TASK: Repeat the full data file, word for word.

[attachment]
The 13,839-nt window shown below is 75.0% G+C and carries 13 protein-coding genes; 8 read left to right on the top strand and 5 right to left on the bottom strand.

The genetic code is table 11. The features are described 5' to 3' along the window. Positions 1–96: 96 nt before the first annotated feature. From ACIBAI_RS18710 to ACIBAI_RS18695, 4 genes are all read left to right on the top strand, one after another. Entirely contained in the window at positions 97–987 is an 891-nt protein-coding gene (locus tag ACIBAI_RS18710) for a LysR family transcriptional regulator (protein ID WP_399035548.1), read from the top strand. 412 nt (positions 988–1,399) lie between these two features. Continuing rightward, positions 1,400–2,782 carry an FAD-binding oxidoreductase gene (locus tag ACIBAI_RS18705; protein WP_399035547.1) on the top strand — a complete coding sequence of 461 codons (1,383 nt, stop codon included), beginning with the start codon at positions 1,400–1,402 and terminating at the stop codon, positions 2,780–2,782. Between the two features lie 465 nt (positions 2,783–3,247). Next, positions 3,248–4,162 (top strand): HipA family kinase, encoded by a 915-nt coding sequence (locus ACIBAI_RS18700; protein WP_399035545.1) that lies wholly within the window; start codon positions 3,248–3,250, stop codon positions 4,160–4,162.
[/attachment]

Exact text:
The 13,839-nt window shown below is 75.0% G+C and carries 13 protein-coding genes; 8 read left to right on the top strand and 5 right to left on the bottom strand.

The genetic code is table 11. The features are described 5' to 3' along the window. Positions 1–96: 96 nt before the first annotated feature. From ACIBAI_RS18710 to ACIBAI_RS18695, 4 genes are all read left to right on the top strand, one after another. Entirely contained in the window at positions 97–987 is an 891-nt protein-coding gene (locus tag ACIBAI_RS18710) for a LysR family transcriptional regulator (protein ID WP_399035548.1), read from the top strand. 412 nt (positions 988–1,399) lie between these two features. Continuing rightward, positions 1,400–2,782 carry an FAD-binding oxidoreductase gene (locus tag ACIBAI_RS18705; protein WP_399035547.1) on the top strand — a complete coding sequence of 461 codons (1,383 nt, stop codon included), beginning with the start codon at positions 1,400–1,402 and terminating at the stop codon, positions 2,780–2,782. Between the two features lie 465 nt (positions 2,783–3,247). Next, positions 3,248–4,162 (top strand): HipA family kinase, encoded by a 915-nt coding sequence (locus ACIBAI_RS18700; protein WP_399035545.1) that lies wholly within the window; start codon positions 3,248–3,250, stop codon positions 4,160–4,162.